In ways similar to Priest, Time Travelers are masters at being able to copy their own cards, through cards like Cube of Memories, Sapphire Maiden, Frozen Reflections, Dark Replication, or Riftjumper Vexion. Copying cards is also good for cards like Tharon'ja, the Serpent in which you copy it and play it enough times to win the entire game, or Chronos which reduces the Cost of any cards in your hand that you've already played a copy of this game down to 1 mana. Outside of adding them to your hand, copying is also represented by cards like Theatre Symphonist, Shroud Summoner, Lost Timestone, or Sul the Sandcrawler.
Fitting with their Hero Power, effects based on the top of your deck are also present. My favorites in this regard include Chrono Prophet, Sapphire Maiden, Theatre Symphonist, Guild Teleport, and Astral Summoner.
In terms of their art flavor, Time Traveler has a lot of blue in it, intended to represent rift magic. Outside of that though, they do also have a lot of sand (sand is the element of time after all). In the Basic and Classic sets alone, this can easily be seen in cards like Sand Attack, Sandstorm, Sandmancer, and Temporal Golem. I also wanted to give them a bit of an astral side to them and use the power of space, which thematically would be their whole class theme in Descent of Dragons. Outside of this however, this theme choice is quite noticeable in cards like Black Hole, Astral Storm, Cosmic Portal, and Astrophysicist.
Their primary tribe of choice is Elementals, which goes back to when I designed Rift Elemental as one of the very first cards for the class. Journey to Un'Goro was a very fun expansion in particular where I could design lots of Elemental synergy cards. In that set alone, we have Dunebringer, which functions as a Quick-Time fixer. Aerial Skycutter is an Elemental synergy card giving you a Future Sight (a strong Basic card for the class), Boulder Elemental is a simple enhancer for your on-board Elementals, and Vortex Elemental is a decent Elemental generator (although it does have negative synergy with Fire Fly). One of the earliest cards for the class and one of the most popular during development is Eternos the Time Lord, whom appears in the set and represents absolute control over time through the game itself. Their Un'Goro Quest, Unlock the Rift is also an Elemental synergy card giving you full power over time with the ability to completely restart the entire game over again. Outside of Journey to Un'Goro and specific synergies, they still have access to several other Elemental cards, such as Astral Summoner, Portalwraith, Cosmic Guardian, or Temporal Golem.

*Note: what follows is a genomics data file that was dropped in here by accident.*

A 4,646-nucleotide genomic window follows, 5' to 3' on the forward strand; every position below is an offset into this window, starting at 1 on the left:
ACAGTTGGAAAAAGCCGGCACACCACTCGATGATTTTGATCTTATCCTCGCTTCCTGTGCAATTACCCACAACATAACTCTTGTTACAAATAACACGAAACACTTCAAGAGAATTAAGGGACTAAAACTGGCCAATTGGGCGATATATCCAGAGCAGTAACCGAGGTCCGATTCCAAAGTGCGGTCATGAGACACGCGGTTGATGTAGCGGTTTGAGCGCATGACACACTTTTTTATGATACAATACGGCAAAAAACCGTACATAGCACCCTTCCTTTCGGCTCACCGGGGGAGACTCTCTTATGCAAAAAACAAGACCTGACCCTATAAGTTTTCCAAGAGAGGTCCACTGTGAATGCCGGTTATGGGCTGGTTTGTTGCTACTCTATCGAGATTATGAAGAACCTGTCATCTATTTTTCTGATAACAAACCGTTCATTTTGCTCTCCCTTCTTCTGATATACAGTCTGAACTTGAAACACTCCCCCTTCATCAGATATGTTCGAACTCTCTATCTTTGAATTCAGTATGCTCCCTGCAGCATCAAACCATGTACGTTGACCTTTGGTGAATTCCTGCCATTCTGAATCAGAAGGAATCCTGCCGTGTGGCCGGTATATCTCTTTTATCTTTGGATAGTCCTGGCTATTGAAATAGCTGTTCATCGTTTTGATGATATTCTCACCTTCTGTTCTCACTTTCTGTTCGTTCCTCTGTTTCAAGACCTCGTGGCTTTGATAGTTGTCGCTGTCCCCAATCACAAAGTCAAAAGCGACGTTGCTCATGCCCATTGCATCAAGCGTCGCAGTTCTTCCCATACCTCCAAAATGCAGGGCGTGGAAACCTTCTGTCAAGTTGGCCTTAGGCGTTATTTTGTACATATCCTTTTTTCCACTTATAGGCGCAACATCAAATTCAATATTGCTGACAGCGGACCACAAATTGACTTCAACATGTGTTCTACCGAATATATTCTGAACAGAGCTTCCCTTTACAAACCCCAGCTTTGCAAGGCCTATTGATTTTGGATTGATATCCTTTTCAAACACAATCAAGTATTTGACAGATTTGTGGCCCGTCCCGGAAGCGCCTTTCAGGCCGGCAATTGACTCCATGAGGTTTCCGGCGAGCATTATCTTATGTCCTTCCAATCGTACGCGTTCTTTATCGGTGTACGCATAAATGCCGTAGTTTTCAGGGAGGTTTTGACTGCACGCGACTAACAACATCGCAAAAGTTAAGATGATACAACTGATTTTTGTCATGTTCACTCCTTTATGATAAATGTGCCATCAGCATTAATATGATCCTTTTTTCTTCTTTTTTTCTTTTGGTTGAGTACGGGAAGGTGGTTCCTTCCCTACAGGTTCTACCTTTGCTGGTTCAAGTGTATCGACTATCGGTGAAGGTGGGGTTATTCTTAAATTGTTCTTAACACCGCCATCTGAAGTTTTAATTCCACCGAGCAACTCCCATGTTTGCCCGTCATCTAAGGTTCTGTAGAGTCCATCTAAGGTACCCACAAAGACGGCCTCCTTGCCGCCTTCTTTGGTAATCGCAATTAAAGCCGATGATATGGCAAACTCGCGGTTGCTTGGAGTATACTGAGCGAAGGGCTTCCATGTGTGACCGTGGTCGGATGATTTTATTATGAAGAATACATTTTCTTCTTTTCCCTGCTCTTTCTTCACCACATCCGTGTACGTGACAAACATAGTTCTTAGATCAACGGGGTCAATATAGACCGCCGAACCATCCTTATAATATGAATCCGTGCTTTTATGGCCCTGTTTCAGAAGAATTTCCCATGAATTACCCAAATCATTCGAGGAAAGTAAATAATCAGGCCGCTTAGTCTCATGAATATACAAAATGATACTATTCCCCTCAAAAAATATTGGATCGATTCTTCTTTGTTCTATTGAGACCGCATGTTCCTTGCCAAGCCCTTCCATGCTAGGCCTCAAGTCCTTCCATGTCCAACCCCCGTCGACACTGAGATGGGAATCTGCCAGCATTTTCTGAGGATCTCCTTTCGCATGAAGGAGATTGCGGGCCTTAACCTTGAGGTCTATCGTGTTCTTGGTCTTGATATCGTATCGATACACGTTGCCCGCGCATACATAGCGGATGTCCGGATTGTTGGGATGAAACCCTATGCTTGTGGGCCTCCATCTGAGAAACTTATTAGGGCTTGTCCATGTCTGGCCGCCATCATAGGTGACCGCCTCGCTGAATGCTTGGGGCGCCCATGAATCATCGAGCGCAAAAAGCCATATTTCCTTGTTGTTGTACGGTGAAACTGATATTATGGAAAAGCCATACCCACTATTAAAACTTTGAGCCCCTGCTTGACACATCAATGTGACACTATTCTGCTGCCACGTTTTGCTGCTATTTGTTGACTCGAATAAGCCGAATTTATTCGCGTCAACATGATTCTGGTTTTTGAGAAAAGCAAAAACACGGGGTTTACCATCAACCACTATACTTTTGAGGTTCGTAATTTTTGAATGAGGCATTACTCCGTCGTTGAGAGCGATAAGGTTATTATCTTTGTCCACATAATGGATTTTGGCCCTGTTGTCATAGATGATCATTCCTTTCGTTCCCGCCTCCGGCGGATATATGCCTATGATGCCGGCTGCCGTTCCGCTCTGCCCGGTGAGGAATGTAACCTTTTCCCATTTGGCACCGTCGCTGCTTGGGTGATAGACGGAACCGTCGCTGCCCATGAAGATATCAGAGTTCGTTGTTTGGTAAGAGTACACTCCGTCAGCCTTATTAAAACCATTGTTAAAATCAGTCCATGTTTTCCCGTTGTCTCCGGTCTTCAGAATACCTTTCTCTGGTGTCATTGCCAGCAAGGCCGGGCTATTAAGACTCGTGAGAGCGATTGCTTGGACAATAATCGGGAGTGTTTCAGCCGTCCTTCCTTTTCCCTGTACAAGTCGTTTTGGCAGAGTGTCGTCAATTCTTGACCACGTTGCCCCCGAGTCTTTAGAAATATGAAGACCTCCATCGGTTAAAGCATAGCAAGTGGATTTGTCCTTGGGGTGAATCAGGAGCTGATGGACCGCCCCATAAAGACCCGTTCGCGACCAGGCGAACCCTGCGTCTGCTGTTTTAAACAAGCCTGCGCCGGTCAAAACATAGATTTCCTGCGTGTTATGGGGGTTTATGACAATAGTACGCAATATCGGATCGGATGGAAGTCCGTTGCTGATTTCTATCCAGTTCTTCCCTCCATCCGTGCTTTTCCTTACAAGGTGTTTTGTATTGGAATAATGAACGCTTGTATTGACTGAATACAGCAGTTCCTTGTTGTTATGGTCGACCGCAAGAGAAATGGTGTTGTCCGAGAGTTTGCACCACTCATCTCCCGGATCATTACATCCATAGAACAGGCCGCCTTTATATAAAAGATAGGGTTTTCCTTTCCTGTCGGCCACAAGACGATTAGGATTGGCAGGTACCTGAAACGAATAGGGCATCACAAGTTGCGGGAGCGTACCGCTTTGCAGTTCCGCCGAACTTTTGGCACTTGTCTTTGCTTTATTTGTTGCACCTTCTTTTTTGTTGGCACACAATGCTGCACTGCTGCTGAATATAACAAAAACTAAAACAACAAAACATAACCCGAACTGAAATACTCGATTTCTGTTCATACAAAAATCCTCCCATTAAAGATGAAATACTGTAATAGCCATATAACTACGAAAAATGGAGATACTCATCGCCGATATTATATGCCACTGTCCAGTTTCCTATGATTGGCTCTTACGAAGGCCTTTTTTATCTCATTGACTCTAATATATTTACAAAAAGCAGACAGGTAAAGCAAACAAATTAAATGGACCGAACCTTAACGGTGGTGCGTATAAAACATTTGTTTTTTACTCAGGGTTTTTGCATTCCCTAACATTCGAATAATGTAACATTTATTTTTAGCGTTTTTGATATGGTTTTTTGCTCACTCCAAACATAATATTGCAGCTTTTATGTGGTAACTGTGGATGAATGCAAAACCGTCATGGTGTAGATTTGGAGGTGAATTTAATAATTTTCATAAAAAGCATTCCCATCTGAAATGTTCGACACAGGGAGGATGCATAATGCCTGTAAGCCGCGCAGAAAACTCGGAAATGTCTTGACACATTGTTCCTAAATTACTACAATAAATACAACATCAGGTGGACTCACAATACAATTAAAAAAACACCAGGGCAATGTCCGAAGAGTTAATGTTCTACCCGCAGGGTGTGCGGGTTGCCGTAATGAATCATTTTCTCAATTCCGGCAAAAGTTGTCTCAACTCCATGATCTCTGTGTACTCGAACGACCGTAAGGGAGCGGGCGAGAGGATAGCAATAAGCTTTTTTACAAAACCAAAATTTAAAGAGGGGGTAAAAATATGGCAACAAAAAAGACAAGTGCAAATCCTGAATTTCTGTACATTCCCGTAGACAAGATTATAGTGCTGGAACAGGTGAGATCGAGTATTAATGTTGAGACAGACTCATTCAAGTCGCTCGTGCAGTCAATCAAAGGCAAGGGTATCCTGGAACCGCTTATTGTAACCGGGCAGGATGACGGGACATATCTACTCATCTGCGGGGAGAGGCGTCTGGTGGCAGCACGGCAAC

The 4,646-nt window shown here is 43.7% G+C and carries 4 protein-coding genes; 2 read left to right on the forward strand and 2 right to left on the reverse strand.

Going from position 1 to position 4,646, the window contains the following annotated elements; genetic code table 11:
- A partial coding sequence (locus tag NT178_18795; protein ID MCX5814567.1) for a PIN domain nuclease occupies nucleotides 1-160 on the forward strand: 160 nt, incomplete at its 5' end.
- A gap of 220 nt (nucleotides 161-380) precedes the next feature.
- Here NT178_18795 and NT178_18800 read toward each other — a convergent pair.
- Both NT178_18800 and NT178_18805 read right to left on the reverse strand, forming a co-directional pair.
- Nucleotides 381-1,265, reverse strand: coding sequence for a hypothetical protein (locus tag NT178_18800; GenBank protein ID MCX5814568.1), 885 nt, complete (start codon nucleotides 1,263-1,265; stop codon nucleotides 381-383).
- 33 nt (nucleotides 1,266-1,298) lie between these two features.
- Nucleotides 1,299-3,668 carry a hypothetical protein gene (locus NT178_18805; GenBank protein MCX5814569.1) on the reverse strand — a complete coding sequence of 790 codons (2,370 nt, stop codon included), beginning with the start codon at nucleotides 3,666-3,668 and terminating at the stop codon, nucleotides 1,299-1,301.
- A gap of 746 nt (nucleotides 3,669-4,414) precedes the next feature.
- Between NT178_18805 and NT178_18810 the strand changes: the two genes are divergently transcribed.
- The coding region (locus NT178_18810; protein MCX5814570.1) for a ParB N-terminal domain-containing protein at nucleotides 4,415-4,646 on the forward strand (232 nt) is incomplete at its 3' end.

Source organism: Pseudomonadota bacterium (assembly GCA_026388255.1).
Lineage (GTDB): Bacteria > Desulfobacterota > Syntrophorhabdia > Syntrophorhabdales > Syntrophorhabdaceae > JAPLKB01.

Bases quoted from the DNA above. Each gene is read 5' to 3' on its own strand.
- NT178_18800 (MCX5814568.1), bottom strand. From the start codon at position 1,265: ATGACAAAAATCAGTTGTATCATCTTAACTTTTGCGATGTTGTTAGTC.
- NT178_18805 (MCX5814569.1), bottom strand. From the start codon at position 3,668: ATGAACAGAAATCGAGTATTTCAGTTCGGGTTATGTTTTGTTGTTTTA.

How long have you been making cards? How long have you been working on the Time Traveler?